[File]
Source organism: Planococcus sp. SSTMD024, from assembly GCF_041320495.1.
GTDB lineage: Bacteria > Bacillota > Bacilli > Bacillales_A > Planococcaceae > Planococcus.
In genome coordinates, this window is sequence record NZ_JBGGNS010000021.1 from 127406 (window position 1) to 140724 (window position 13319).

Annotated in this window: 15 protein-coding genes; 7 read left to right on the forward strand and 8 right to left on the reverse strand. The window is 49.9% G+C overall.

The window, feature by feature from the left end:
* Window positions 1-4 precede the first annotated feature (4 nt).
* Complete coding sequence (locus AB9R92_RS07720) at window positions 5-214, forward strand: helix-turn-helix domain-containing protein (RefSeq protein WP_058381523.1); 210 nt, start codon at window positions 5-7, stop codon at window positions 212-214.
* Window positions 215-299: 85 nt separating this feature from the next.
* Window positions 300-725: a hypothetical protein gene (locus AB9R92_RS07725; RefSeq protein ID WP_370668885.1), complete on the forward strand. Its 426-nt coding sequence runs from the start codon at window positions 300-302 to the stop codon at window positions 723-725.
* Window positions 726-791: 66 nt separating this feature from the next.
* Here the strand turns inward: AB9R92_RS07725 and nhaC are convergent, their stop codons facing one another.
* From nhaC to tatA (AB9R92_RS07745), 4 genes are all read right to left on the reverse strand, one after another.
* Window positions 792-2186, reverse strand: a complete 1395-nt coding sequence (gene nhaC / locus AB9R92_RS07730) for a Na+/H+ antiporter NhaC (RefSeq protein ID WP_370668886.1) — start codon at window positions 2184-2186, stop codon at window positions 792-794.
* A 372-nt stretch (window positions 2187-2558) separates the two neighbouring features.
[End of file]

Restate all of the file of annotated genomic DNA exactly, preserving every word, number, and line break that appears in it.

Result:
Source organism: Planococcus sp. SSTMD024, from assembly GCF_041320495.1.
GTDB lineage: Bacteria > Bacillota > Bacilli > Bacillales_A > Planococcaceae > Planococcus.
In genome coordinates, this window is sequence record NZ_JBGGNS010000021.1 from 127406 (window position 1) to 140724 (window position 13319).

Annotated in this window: 15 protein-coding genes; 7 read left to right on the forward strand and 8 right to left on the reverse strand. The window is 49.9% G+C overall.

The window, feature by feature from the left end:
* Window positions 1-4 precede the first annotated feature (4 nt).
* Complete coding sequence (locus AB9R92_RS07720) at window positions 5-214, forward strand: helix-turn-helix domain-containing protein (RefSeq protein WP_058381523.1); 210 nt, start codon at window positions 5-7, stop codon at window positions 212-214.
* Window positions 215-299: 85 nt separating this feature from the next.
* Window positions 300-725: a hypothetical protein gene (locus AB9R92_RS07725; RefSeq protein ID WP_370668885.1), complete on the forward strand. Its 426-nt coding sequence runs from the start codon at window positions 300-302 to the stop codon at window positions 723-725.
* Window positions 726-791: 66 nt separating this feature from the next.
* Here the strand turns inward: AB9R92_RS07725 and nhaC are convergent, their stop codons facing one another.
* From nhaC to tatA (AB9R92_RS07745), 4 genes are all read right to left on the reverse strand, one after another.
* Window positions 792-2186, reverse strand: a complete 1395-nt coding sequence (gene nhaC / locus AB9R92_RS07730) for a Na+/H+ antiporter NhaC (RefSeq protein ID WP_370668886.1) — start codon at window positions 2184-2186, stop codon at window positions 792-794.
* A 372-nt stretch (window positions 2187-2558) separates the two neighbouring features.